FROM CENTRALIZED TO DE-CENTRALIZED: THE ONGOING STORY OF OPERA'S ADAPTATION TO THE CHANGING AMERICAN CULTURAL LANDSCAPE
This paper asks the question, what is opera's place in 21st century American society? Through an examination of opera's cultural history in America since the Colonial Era, the author examines numerous key points in the history of opera in America and examines how the society and culture of the time influenced and shaped the opera experience. The later part of the paper examines modern audiences, technology, globalized and democratized culture, and how elements of such phenomenon influence audiences' perceptions and opera companies' programming and marketing strategies. Finally, the author discusses the choice of "opera for all" versus "opera as niche", and examines the ways in which opera companies can reconcile the two positions.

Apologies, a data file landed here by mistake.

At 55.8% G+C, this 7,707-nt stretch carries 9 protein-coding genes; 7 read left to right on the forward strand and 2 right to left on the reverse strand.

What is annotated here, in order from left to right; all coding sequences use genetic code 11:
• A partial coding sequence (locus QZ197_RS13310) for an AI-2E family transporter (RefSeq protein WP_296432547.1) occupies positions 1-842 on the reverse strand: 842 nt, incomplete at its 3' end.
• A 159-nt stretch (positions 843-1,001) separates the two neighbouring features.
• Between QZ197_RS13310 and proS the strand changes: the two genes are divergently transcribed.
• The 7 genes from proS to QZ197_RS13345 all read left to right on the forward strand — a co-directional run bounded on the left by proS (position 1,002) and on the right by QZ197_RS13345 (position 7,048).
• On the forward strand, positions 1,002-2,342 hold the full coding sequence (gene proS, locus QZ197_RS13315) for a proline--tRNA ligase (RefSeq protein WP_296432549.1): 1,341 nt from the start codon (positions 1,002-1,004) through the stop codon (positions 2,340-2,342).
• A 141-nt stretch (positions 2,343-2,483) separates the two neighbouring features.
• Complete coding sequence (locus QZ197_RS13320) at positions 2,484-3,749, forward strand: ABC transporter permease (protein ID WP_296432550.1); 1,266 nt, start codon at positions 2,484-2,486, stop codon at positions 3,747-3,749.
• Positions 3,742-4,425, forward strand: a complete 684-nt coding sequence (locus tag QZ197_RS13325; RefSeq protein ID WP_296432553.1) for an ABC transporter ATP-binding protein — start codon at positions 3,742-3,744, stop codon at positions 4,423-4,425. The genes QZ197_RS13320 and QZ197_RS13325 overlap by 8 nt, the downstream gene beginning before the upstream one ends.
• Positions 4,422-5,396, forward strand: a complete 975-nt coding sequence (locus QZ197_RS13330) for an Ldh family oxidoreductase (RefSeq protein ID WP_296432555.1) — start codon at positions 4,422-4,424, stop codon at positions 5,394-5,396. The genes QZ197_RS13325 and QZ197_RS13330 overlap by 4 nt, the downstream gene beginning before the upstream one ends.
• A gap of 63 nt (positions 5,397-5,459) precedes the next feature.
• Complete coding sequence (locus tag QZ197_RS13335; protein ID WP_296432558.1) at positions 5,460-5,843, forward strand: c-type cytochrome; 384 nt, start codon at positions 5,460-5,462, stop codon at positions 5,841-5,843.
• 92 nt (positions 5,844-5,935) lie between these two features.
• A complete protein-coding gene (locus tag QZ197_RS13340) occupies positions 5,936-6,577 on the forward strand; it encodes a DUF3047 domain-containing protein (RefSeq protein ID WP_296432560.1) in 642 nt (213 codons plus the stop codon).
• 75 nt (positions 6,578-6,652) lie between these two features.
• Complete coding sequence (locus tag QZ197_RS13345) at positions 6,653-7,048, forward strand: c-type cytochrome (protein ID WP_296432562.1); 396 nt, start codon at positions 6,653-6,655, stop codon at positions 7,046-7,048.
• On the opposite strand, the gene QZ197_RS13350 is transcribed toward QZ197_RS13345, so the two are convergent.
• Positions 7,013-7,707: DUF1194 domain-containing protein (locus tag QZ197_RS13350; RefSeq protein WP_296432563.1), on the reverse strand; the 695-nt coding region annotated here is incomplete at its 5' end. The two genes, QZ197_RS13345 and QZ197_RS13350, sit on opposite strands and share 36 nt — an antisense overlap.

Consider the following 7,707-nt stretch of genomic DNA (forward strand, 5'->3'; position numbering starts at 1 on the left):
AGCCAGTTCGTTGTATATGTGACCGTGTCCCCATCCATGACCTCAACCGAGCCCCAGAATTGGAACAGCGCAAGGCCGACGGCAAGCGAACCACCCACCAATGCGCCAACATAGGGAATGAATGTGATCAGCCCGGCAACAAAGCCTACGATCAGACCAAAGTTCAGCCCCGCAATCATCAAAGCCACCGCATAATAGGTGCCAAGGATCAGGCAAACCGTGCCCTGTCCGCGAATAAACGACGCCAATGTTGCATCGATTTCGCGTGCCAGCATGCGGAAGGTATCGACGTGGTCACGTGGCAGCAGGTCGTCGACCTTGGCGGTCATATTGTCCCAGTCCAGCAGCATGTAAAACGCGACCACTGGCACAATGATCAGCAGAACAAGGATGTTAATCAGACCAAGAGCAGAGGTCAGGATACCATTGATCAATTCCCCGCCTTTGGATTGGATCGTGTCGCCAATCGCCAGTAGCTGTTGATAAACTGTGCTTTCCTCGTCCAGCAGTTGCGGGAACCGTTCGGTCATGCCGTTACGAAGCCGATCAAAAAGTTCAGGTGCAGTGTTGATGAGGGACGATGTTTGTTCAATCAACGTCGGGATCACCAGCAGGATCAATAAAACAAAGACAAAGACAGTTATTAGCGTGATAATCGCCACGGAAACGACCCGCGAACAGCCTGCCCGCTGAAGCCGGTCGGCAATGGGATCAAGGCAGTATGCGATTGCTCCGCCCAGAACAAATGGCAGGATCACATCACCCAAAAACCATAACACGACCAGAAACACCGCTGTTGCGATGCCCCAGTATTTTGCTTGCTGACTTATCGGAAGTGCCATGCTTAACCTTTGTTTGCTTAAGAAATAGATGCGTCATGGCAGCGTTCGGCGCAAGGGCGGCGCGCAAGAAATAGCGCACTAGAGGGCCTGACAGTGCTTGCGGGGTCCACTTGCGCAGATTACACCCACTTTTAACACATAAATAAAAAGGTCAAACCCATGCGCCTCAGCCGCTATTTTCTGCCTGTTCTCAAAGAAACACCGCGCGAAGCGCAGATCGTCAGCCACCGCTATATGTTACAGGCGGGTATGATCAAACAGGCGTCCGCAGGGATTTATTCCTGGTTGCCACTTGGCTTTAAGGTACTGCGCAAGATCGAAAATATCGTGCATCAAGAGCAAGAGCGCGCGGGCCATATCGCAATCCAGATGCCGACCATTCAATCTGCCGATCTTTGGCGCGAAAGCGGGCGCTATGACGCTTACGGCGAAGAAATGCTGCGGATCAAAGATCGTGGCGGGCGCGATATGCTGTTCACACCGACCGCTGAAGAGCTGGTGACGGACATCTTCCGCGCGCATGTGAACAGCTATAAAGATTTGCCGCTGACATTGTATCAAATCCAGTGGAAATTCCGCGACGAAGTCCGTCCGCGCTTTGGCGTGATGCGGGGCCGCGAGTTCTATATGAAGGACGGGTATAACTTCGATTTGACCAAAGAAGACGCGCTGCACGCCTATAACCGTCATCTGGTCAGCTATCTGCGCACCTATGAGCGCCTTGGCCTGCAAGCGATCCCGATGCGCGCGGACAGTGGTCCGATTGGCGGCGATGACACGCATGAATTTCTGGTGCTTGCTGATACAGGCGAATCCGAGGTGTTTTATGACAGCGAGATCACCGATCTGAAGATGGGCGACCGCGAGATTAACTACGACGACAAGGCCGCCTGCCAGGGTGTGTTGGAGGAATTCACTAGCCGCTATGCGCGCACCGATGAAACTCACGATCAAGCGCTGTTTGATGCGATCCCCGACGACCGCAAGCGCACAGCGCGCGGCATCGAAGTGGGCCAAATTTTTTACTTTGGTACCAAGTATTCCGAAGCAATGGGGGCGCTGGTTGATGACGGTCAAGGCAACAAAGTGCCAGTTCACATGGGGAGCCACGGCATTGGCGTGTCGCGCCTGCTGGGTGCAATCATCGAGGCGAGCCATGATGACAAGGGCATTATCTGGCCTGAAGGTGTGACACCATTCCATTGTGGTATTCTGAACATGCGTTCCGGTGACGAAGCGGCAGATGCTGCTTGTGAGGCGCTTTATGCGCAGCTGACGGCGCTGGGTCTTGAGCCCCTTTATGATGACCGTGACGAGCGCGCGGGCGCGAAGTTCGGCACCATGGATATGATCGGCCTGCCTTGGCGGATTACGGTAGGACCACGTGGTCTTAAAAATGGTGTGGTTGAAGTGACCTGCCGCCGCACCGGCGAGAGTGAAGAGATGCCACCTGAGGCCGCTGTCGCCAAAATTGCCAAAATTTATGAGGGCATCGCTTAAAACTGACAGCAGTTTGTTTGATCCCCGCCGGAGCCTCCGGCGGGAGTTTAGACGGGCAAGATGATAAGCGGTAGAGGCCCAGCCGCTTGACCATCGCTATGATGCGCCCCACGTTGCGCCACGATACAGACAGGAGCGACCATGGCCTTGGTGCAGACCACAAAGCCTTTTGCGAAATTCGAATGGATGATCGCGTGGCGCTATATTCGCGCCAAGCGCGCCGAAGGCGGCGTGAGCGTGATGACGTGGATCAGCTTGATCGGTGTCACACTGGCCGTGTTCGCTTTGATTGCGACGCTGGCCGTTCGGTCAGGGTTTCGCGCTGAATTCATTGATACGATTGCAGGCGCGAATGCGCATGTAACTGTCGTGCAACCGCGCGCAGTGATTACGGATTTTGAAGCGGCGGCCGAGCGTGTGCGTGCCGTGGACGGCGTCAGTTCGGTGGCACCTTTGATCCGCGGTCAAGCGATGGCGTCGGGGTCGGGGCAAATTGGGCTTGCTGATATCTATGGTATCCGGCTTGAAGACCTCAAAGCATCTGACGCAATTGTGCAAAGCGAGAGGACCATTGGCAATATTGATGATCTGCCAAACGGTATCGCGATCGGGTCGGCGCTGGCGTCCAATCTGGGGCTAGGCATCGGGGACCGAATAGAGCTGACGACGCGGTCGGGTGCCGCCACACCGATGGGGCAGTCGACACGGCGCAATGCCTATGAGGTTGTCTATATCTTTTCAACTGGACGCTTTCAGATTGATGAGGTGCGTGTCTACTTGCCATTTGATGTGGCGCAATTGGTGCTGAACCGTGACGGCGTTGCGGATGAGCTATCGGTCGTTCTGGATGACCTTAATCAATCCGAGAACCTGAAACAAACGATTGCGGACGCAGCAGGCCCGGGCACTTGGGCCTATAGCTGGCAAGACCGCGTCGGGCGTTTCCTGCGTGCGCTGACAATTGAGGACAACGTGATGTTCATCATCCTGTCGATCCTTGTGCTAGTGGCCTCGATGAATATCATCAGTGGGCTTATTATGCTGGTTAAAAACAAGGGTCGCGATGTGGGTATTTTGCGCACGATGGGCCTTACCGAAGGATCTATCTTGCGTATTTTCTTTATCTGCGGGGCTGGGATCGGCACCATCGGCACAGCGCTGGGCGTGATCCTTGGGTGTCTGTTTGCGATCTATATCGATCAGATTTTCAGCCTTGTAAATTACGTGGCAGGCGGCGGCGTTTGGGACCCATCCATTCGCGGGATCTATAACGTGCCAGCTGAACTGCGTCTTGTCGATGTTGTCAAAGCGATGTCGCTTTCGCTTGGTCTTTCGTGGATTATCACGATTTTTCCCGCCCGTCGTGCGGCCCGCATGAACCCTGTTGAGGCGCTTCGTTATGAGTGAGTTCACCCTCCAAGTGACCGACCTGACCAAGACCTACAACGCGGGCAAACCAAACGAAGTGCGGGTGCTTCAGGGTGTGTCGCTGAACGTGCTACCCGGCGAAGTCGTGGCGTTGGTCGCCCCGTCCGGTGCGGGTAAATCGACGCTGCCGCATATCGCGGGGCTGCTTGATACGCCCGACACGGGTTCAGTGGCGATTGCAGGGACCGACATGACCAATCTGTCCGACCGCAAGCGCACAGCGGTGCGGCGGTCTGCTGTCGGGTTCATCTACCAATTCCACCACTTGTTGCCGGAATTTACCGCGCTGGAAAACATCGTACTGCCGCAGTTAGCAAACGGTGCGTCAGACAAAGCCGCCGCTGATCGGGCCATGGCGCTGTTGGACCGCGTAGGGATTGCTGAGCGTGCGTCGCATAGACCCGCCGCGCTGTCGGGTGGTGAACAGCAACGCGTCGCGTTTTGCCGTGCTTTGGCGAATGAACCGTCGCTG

NotesDegree awarded: M.A. Performing Arts. American University
Degree grantorAmerican University. Department of Performing Arts